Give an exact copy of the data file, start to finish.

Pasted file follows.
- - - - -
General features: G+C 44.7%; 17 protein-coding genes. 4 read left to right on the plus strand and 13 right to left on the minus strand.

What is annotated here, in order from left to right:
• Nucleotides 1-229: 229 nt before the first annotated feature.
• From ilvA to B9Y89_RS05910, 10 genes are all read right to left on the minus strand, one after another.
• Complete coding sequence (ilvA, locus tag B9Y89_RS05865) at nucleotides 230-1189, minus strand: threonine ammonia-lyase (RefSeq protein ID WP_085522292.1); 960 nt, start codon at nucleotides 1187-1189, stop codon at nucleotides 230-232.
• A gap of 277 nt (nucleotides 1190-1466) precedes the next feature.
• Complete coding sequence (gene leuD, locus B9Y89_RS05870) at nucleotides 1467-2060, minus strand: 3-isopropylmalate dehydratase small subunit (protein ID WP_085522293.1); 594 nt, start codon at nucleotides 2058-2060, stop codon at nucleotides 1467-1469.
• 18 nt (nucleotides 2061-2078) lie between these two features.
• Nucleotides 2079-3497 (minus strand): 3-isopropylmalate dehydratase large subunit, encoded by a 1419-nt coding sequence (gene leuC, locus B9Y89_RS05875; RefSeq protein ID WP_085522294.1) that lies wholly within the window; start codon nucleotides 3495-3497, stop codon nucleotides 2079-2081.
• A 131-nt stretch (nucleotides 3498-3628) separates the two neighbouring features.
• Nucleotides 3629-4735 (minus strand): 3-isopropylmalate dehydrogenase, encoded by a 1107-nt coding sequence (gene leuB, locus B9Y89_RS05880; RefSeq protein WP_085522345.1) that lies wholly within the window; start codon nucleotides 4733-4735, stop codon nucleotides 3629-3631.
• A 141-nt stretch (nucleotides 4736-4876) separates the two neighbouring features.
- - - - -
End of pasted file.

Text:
General features: G+C 44.7%; 17 protein-coding genes. 4 read left to right on the plus strand and 13 right to left on the minus strand.

What is annotated here, in order from left to right:
• Nucleotides 1-229: 229 nt before the first annotated feature.
• From ilvA to B9Y89_RS05910, 10 genes are all read right to left on the minus strand, one after another.
• Complete coding sequence (ilvA, locus tag B9Y89_RS05865) at nucleotides 230-1189, minus strand: threonine ammonia-lyase (RefSeq protein ID WP_085522292.1); 960 nt, start codon at nucleotides 1187-1189, stop codon at nucleotides 230-232.
• A gap of 277 nt (nucleotides 1190-1466) precedes the next feature.
• Complete coding sequence (gene leuD, locus B9Y89_RS05870) at nucleotides 1467-2060, minus strand: 3-isopropylmalate dehydratase small subunit (protein ID WP_085522293.1); 594 nt, start codon at nucleotides 2058-2060, stop codon at nucleotides 1467-1469.
• 18 nt (nucleotides 2061-2078) lie between these two features.
• Nucleotides 2079-3497 (minus strand): 3-isopropylmalate dehydratase large subunit, encoded by a 1419-nt coding sequence (gene leuC, locus B9Y89_RS05875; RefSeq protein ID WP_085522294.1) that lies wholly within the window; start codon nucleotides 3495-3497, stop codon nucleotides 2079-2081.
• A 131-nt stretch (nucleotides 3498-3628) separates the two neighbouring features.
• Nucleotides 3629-4735 (minus strand): 3-isopropylmalate dehydrogenase, encoded by a 1107-nt coding sequence (gene leuB, locus B9Y89_RS05880; RefSeq protein WP_085522345.1) that lies wholly within the window; start codon nucleotides 4733-4735, stop codon nucleotides 3629-3631.
• A 141-nt stretch (nucleotides 4736-4876) separates the two neighbouring features.